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KQMLKnowledge Query Manipulation Language
KQMLKnowledge Query and Manipulation Language
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The KQML message structure consists of three layers: content, message and communication layers.
A semantics approach for KQML -- A general purpose communication language for software agents.
Agents constructed using AgentBuilder communicate using KQML and support the performatives defined for KQML.
It was also interesting that although there were (of course) a number of sessions on communication between agents (for example, dialogue, semantics, and pragmatics of interaction), there was little direct work on agent communication languages such as FIPA and KQML. This might indicate that these technologies are now regarded as mature; certainly, the use of standard communication platforms such as JADE (the JAVA agent development environment) was common.
Two prominent agent communication languages (ACLs) are the Knowledge Query and Manipulation Language (KQML) [8] and the ACL of the Foundation for Intelligent and Physical Agents (FIPA).
The debate should not be focused exclusively on the pros and cons of different languages and protocols (FIPA,(18) KQML, (19) CORBA (20)) but also on ontologies.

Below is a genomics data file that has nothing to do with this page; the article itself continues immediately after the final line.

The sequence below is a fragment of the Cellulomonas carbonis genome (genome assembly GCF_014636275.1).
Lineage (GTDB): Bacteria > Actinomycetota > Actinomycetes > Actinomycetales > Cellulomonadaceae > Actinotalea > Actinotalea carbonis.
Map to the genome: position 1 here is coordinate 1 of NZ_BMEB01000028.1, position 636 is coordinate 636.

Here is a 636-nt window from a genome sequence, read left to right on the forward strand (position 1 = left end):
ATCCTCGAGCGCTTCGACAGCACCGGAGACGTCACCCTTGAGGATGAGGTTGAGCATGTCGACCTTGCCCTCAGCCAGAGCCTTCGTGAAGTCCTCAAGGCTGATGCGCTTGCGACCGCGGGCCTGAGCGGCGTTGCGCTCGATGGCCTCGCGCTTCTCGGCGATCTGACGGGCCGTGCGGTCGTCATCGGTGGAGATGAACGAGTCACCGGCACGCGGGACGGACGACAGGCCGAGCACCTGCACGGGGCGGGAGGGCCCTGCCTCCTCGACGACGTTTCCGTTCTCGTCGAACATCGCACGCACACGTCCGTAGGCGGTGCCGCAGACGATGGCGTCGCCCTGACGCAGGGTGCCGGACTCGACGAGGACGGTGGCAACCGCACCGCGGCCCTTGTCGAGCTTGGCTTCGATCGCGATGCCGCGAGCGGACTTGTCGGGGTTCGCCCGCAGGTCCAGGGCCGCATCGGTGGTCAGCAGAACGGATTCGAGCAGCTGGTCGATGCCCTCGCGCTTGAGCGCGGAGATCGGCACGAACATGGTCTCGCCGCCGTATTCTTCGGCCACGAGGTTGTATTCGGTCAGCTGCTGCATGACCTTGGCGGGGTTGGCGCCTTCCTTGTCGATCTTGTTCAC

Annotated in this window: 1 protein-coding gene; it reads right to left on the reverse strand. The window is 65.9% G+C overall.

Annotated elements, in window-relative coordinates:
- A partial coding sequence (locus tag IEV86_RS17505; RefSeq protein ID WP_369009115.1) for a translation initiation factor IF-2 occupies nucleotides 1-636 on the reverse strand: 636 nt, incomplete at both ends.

Solutions to address these limitations are beginning to emerge from such sources as CommerceNet with XML and the University of Maryland, Baltimore County, with KQML. Commercially available solutions are rather rudimentary but will certainly be upgraded over time as agents move from research labs into a market in which real money is at stake for users and service providers (see Table 1).
One reason is the technology push of a growing standardized communication infrastructure--the internet, the World Wide Web, EDI, HTML, KQML, FIPA, XML, JAVA, ODYSSEY, VOYAGER, CONCORDIA, AGLETS, and so on--over which separately designed agents belonging to different organizations can interact in an open environment in real time and safely carry out transactions (Sandholm and Ferrandon 2000).
Initially, we looked for an implementation of KQML, but there was none available that supported all the languages and platforms we required.
Besides Q-Calculus [3] (used in our implementation) other methods and languages for the formal representation of product information have been proposed by Kimbrough [4] and Keller [5], who has applied KQML to the modeling of EPCs.
There are three components of the metadata language: a vocabulary, a content language known as KIF (Knowledge Interchange Format), and a communication wrapper language named KQML (Knowledge Query and Manipulation Language).